They ordered me to translate their site into English, and immediately uploaded these translations to snowtracker.ru/en/. Last March we ourselves took part in one of their 3-4 hour tours, were impressed, and can recommend Kola Expeditions to travellers looking for the “local spirit”.
Here are some photos from the recent trip to the tundra hills over the village of Kolvitsa, thanks to two Finnish travelers I took there. During a good half a day in the hills we met no one and saw not a single piece of trash. I think I’m starting to understand what draws people up there.
These are much worse than mosquitoes. Unlike the latter, gnats slice off a patch of your skin. On Wendesday I got bitten by some during the trip to the hills, and my arms are still swollen and it still itches three days later. The all-knowing Alexandra says these will last about a week. One of the worse thing about gnats is they don’t really hurt when they initially attack you. ALWAYS WEAR LONG-SLEEVED SHIRT TO THE WOODS AND TAKE SOME INSECT-REPELLANT WITH YOU!!
The stories appeared in Norrländska Socialdemokraten on Jan. 24 and 26 2015.
What took me to Lovozero this time was an interpreting (and trip organizational in general) assignment by two Swedish journalists dispatched here to write about the life of Saami. They’ve promised to provide a copy of the article that I will, of course, share with you.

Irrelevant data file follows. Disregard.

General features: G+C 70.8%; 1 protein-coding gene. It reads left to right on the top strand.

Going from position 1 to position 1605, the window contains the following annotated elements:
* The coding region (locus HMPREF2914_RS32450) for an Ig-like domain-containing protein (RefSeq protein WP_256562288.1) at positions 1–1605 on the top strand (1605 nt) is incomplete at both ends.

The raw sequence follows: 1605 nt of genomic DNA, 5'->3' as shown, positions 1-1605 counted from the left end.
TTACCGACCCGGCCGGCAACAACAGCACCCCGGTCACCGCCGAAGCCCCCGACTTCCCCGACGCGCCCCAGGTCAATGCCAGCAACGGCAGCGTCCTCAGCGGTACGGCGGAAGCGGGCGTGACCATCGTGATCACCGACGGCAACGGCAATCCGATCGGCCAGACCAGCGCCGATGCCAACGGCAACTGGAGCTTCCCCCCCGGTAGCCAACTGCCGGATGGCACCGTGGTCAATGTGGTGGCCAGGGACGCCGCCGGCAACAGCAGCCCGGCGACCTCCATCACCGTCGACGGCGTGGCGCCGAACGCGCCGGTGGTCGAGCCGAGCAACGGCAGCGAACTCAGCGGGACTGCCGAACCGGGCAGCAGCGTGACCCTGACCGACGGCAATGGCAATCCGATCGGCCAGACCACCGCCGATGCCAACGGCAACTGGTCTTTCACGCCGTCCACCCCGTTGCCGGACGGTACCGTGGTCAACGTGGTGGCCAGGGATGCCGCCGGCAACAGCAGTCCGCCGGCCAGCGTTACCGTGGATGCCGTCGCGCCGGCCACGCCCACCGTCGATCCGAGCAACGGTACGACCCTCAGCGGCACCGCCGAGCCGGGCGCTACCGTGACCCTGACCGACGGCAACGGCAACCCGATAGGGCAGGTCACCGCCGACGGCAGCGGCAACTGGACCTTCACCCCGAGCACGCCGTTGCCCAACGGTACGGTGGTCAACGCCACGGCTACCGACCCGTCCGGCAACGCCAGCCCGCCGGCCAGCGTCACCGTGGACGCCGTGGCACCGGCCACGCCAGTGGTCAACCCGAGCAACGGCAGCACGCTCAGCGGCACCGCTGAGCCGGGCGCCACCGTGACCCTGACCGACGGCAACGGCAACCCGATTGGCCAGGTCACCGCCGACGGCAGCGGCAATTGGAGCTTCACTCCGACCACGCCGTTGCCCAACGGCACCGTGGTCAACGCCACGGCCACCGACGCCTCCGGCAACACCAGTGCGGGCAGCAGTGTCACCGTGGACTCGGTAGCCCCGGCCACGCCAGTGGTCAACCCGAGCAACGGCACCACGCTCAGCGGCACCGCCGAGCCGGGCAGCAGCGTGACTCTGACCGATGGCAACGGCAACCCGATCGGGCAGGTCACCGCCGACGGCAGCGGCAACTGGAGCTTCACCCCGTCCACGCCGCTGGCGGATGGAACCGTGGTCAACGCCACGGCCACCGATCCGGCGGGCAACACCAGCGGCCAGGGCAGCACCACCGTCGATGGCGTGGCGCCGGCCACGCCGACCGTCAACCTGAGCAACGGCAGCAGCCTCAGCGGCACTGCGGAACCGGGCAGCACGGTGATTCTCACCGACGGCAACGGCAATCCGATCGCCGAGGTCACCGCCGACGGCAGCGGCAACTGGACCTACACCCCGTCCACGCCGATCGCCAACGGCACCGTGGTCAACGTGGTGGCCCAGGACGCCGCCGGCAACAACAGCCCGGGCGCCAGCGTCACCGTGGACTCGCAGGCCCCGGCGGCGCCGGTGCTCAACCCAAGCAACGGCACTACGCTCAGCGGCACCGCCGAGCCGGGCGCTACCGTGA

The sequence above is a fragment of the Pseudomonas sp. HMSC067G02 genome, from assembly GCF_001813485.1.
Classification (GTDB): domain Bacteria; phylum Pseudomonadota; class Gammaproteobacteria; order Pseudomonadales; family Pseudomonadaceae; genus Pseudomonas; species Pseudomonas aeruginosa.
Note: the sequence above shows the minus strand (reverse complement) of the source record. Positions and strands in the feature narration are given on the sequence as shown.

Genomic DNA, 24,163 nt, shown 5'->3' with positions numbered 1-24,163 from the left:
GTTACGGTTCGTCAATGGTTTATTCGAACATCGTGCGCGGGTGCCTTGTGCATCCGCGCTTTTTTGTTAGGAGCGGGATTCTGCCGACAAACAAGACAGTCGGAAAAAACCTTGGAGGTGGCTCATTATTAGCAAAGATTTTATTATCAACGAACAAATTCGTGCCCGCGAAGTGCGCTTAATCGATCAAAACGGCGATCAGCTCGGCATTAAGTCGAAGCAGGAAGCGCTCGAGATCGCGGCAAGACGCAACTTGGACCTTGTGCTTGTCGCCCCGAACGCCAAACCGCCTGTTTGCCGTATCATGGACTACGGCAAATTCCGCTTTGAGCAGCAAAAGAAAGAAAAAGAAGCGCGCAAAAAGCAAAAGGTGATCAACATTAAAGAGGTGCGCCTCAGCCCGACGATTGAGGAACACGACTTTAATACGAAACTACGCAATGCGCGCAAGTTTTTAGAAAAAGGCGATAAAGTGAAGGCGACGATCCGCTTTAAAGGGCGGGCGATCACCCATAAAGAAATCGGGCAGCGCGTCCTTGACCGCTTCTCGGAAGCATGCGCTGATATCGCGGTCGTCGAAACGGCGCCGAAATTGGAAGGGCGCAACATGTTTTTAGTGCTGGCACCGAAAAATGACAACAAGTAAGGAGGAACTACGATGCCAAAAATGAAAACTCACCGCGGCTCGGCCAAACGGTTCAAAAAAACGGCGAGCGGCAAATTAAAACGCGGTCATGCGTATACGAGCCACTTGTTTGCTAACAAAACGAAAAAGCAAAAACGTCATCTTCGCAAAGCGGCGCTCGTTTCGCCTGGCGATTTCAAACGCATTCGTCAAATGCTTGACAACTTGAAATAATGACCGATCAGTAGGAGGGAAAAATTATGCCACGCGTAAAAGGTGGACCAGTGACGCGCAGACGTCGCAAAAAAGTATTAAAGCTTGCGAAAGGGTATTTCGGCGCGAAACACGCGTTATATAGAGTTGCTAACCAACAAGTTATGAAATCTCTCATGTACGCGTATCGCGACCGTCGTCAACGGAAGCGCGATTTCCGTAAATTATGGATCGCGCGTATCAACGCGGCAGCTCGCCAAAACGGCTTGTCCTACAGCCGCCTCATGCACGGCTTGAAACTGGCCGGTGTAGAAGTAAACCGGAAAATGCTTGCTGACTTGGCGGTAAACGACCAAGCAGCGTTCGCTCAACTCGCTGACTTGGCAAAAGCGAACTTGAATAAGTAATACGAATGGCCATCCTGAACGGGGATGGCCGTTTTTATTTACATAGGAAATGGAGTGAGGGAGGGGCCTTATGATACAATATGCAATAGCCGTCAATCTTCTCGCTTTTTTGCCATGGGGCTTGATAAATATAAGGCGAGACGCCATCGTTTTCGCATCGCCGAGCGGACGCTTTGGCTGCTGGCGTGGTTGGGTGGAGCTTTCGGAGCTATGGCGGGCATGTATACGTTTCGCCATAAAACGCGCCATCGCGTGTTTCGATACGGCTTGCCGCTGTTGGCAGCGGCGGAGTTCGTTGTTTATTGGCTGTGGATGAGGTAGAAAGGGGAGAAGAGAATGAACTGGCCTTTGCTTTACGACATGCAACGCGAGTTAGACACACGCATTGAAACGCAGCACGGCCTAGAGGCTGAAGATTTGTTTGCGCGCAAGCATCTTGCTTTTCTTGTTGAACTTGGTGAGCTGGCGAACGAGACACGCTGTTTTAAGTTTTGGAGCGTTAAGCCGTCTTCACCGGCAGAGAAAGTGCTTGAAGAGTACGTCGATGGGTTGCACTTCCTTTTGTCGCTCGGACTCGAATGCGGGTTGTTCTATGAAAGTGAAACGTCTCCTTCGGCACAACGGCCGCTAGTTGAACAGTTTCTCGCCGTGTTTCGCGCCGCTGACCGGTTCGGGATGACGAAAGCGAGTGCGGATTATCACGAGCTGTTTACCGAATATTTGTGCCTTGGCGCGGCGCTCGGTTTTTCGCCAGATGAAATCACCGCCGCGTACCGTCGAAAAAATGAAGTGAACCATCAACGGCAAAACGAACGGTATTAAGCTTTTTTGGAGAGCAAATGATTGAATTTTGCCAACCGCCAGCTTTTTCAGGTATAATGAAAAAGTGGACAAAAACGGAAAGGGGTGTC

We met in Apatity where I got by train, having wimped out of the idea of driving 200km through icy roads in a blizzard and -30C. The train trip from Kandalaksha to Apatity cost 700+ roubles ($14) and lasted an hour and a half. Lots of empty seats on the train, probably no need to buy tickets in advance during the off-season period.
I first researched the option of a train to Olenegorsk and then a bus but it turned out there was no direct bus to Lovozero from Olenegorsk, the nearest station on the Murmansk railroad. Here is the bus schedule at Olenegorsk:
Part of the job is to diligently translate names of species, of which there is over 100 in the Kola region. Soon I hope to be qualified to assist bird watchers as an interpreter.